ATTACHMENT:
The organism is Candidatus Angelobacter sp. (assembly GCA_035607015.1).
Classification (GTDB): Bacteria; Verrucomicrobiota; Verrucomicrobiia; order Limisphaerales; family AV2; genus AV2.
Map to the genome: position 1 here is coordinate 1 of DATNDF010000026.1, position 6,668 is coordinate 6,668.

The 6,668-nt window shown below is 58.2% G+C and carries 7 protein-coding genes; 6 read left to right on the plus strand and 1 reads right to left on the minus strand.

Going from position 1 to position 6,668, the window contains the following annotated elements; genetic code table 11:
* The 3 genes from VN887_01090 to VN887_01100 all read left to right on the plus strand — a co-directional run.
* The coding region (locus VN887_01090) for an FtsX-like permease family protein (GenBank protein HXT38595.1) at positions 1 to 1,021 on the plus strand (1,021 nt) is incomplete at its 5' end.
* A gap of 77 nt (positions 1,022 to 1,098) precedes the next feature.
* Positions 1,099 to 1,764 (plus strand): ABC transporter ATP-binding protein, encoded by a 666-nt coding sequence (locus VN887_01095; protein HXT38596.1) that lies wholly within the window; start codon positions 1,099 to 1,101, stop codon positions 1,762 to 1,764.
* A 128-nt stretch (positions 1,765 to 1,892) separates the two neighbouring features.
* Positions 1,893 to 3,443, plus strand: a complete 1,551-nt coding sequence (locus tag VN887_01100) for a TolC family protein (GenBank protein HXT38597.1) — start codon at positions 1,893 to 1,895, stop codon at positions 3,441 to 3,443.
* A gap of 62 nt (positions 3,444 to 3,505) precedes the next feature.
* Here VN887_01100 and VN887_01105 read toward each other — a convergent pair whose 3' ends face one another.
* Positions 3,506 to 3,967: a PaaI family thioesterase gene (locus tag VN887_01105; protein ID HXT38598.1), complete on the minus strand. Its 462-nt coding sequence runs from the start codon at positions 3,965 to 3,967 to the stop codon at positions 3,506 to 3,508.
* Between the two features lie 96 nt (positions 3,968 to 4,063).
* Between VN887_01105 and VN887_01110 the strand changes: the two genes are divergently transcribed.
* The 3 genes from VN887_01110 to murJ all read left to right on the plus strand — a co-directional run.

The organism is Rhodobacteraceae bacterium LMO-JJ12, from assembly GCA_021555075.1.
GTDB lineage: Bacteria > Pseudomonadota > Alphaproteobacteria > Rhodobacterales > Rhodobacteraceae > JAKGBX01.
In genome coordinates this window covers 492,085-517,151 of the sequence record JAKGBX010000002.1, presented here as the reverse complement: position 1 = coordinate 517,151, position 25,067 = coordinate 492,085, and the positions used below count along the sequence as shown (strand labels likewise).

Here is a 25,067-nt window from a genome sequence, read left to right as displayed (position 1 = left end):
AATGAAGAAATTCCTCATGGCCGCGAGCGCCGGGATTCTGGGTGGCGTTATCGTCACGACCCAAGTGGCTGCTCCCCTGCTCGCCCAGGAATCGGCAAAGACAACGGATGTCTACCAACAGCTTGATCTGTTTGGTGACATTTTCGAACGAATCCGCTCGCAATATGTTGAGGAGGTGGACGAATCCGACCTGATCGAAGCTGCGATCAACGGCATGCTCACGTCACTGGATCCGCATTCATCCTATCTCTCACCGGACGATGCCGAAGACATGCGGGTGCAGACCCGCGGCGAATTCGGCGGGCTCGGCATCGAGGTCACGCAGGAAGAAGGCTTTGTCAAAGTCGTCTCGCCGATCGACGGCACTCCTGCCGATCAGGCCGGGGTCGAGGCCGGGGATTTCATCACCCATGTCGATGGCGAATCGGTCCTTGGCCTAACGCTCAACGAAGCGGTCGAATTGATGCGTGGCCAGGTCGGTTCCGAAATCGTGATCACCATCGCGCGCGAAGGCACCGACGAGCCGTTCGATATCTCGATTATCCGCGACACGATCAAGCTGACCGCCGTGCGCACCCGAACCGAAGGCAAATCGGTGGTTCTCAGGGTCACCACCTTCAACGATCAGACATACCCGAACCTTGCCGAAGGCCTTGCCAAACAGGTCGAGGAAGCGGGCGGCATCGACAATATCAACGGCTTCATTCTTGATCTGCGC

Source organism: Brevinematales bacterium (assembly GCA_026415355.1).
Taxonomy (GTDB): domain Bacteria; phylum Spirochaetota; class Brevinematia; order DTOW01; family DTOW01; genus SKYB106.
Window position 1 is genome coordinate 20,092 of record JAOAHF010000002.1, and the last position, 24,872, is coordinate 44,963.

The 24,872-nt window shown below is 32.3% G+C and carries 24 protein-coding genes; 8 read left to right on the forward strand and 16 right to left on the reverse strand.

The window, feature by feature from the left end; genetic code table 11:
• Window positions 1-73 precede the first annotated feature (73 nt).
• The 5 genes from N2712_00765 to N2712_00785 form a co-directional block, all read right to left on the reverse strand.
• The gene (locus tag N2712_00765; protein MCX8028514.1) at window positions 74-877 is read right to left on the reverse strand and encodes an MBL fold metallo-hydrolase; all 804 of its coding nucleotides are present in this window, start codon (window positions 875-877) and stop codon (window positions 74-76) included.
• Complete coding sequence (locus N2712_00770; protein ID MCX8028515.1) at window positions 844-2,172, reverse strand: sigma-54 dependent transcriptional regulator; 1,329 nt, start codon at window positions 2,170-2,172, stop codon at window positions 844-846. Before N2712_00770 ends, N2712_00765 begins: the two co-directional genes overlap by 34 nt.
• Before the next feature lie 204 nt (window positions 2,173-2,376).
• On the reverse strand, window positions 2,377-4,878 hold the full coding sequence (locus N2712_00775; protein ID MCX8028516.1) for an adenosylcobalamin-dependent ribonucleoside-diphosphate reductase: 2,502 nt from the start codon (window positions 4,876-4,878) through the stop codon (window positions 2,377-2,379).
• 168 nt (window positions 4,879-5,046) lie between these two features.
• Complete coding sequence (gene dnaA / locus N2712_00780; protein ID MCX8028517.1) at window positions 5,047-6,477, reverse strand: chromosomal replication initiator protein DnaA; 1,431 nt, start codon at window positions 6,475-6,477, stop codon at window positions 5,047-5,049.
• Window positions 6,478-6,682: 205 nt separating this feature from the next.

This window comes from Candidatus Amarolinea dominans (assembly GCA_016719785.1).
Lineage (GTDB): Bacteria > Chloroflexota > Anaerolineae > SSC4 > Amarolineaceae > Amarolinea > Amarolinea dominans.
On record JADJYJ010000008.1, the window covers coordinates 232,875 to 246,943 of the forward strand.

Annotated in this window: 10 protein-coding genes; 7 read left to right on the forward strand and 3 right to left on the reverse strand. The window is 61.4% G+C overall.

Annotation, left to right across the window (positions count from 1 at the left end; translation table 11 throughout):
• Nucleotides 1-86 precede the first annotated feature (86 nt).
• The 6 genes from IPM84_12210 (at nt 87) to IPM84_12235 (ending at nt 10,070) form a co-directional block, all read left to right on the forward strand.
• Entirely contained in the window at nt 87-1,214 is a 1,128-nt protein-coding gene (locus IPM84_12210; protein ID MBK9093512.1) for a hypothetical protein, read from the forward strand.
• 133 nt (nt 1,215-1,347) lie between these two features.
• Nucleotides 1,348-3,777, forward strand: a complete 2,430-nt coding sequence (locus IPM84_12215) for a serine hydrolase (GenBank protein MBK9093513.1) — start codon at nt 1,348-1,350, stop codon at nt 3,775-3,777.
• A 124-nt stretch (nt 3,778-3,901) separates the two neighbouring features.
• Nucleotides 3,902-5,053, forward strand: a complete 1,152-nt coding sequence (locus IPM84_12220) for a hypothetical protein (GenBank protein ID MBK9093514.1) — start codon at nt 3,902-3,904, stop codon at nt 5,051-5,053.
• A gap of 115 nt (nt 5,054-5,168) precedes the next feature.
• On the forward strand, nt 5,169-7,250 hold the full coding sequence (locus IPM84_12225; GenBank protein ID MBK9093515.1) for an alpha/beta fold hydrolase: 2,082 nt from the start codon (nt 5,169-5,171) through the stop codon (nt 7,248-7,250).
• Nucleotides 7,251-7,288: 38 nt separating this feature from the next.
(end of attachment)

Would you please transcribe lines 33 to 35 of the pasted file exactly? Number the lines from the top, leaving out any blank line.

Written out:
• On the reverse strand, window positions 2,377-4,878 hold the full coding sequence (locus N2712_00775; protein ID MCX8028516.1) for an adenosylcobalamin-dependent ribonucleoside-diphosphate reductase: 2,502 nt from the start codon (window positions 4,876-4,878) through the stop codon (window positions 2,377-2,379).
• 168 nt (window positions 4,879-5,046) lie between these two features.
• Complete coding sequence (gene dnaA / locus N2712_00780; protein ID MCX8028517.1) at window positions 5,047-6,477, reverse strand: chromosomal replication initiator protein DnaA; 1,431 nt, start codon at window positions 6,475-6,477, stop codon at window positions 5,047-5,049.